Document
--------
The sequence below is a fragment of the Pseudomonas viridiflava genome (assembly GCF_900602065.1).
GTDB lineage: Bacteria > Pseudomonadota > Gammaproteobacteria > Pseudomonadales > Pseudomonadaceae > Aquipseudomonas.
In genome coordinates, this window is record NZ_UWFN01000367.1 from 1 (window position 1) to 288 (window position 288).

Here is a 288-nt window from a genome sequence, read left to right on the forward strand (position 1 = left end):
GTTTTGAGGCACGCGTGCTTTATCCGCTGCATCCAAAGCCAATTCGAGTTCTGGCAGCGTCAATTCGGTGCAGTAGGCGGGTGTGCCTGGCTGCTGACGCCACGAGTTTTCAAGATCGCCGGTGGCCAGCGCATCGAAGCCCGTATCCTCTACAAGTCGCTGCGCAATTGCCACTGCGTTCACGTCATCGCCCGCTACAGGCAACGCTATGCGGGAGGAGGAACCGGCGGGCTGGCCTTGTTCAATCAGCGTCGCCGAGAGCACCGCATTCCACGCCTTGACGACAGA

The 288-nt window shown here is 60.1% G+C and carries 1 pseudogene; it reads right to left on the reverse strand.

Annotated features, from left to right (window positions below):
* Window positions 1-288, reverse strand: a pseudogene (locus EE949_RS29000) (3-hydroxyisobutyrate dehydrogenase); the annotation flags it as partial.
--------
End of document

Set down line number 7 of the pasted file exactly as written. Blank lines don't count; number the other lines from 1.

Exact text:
Annotated features, from left to right (window positions below):